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Leading Locally: Community Foundation of Taney County

Based in Branson, the foundation serves a footprint of more than 630 square miles along the southern Missouri state line.

Affiliate foundations

Serving county-wide greater good

The realities of Taney County are found on a wide spectrum that begins with uber-rural living on one side and Branson, a beacon that attracted more than 10 million tourists in 2021, on the other.

Within that reality are more than 56,000 residents who also represent unique needs. That’s where the Community Foundation of Taney County comes in to help. Since its inception in 2002, the CFTC — an affiliate of the Community Foundation of the Ozarks — has distributed more than $6.3 million back to the community. As of June 2023, it also holds more than $11 million in assets.

Currently, an annual grant round funnels funds to local nonprofits for community betterment work. Recent examples include Ozarks Public Television, which received a grant for its children’s programming; Diaper Bank of the Ozarks, to support its efforts in helping local babies; and Breast Cancer Foundation of the Ozarks, which helped provide vouchers for free mammograms for local women in need.

Another place the CFTC helps is through scholarships for local high school students to pursue higher education.

“Those are significant,” says James Chrouser, the CFTC board’s vice president, of the scholarships. “There are tens of thousands of dollars a year that go out between Hollister, Branson and Forsyth schools.”

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The Community Foundation of Taney County is based in Branson, but serves the entire county.

There are also opportunities to help the community through donor-advised funds, which allow families, individuals and businesses to streamline their charitable giving and support for local nonprofits. Another option to help is through donating to the CFTC’s unrestricted fund, which board members then allocate through grants to community needs.

“That is such an awesome opportunity for folks to say, ‘Hey, I care about my community, I just don’t know how best to improve it, or make it better,’” says Nicolas Grimwood, the board’s secretary/treasurer. “This gives them an opportunity to do something for their neighbors, and gives us an opportunity to find the greatest needs and help alleviate those if we can.”

The board’s leaders also remind that the foundation is a great vehicle for leaving a legacy through bequests that can benefit the area for generations to come.

“It keeps it local, and that’s what I think is so cool,” Chrouser says of the CFTC, who is a financial planner. He and Grimwood, who is an attorney, note that they often hear from individuals who allocate funding to foundations that are far away from the Ozarks, when the money could stay local.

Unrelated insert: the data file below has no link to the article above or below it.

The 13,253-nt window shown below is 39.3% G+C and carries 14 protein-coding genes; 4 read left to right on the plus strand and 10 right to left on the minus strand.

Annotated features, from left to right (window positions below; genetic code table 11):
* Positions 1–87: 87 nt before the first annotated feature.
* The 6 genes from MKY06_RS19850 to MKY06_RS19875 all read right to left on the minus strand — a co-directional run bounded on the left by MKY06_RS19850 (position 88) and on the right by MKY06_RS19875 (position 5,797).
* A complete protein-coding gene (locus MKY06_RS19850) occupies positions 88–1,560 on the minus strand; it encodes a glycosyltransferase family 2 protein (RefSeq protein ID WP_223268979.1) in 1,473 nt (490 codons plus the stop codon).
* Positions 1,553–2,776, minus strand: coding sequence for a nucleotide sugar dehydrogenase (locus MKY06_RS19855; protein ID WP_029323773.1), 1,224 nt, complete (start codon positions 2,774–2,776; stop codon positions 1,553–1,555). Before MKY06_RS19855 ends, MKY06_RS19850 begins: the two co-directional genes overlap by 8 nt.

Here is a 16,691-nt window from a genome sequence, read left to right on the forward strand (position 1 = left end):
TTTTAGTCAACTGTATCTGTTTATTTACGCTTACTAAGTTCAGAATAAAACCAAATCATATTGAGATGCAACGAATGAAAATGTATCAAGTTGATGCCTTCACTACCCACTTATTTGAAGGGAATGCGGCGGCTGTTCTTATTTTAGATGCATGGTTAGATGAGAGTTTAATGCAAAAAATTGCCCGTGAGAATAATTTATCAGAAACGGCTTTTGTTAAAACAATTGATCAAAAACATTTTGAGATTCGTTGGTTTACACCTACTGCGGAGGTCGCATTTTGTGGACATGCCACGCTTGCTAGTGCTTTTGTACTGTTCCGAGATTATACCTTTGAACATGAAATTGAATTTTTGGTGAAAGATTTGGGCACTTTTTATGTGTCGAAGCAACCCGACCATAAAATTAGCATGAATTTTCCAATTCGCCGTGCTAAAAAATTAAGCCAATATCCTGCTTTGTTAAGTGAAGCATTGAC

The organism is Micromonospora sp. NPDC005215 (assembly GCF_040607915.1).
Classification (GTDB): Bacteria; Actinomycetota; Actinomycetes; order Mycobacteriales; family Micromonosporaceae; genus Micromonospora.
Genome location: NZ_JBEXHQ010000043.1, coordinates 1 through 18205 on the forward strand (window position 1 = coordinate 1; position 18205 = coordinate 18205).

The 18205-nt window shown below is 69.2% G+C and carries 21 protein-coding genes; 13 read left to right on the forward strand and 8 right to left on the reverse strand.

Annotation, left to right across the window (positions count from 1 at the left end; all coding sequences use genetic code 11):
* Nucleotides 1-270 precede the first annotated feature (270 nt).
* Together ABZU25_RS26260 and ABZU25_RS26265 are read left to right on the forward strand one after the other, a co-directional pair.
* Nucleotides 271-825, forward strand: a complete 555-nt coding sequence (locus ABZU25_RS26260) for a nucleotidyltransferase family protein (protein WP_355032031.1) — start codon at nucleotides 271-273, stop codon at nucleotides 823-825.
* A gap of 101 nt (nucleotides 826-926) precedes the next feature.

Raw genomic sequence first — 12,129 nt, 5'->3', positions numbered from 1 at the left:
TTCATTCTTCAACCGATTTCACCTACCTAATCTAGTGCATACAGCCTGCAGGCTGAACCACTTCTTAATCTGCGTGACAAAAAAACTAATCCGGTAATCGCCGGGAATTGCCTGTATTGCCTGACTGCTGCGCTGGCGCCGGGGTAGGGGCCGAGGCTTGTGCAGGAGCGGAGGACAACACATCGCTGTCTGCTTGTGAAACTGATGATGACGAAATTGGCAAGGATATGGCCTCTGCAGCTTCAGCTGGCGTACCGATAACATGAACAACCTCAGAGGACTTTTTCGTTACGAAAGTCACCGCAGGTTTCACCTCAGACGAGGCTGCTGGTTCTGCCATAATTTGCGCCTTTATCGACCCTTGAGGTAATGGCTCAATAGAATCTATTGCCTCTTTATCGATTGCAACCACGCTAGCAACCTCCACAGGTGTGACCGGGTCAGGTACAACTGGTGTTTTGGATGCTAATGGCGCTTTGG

“Not saying that’s not a good thing,” Chrouser says of contributions made to far-away foundations. “But when someone lived here or was born and raised here, it’s cool to have that legacy stay here and support local.”

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Taney County has many scenic spots, including an overlook near its seat of Forsyth.

Despite its years of existence, new leaders see a new chapter for the foundation that increases its profile even more, an effort that will result in lasting benefit for the community.

“The recent focus has been on how we make as much of an impact as possible,” says Grimwood. “There’s a lot of enthusiasm, now that we have the means to start getting the word out about what we’re able to do for the benefit of the community.”

Looking forward: Greater awareness

As Chrouser and Grimwood look ahead, they point to greater understanding and awareness as goals for the CFTC. Plans are still in the works, but they are considering some events that would help educate and inform the community of the foundation’s work.

“For us, I think the biggest thing is education,” Chrouser says. “We’re even talking about doing some events that can raise awareness; how you can not only help yourself from an estate-processing perspective, but also our local area. That you can make a real impact with your money and it doesn’t have to go to other places.”

In their own words

Why do you serve?

“I really like that the organization allows us the opportunity to connect local folks and local legacies with the local needs that they may not even be aware of.”
—Nicolas Grimwood, secretary/treasurer of the CFTC

“It’s easy to get behind the charities that we’re giving to; they’re all good causes. It’s also cool to be at the beginning stages of something getting really big. The foundation has been around for a while, but I think we’re kind of getting to where we’re going to start growing a lot more.”
—James Chrouser, vice president of the CFTC

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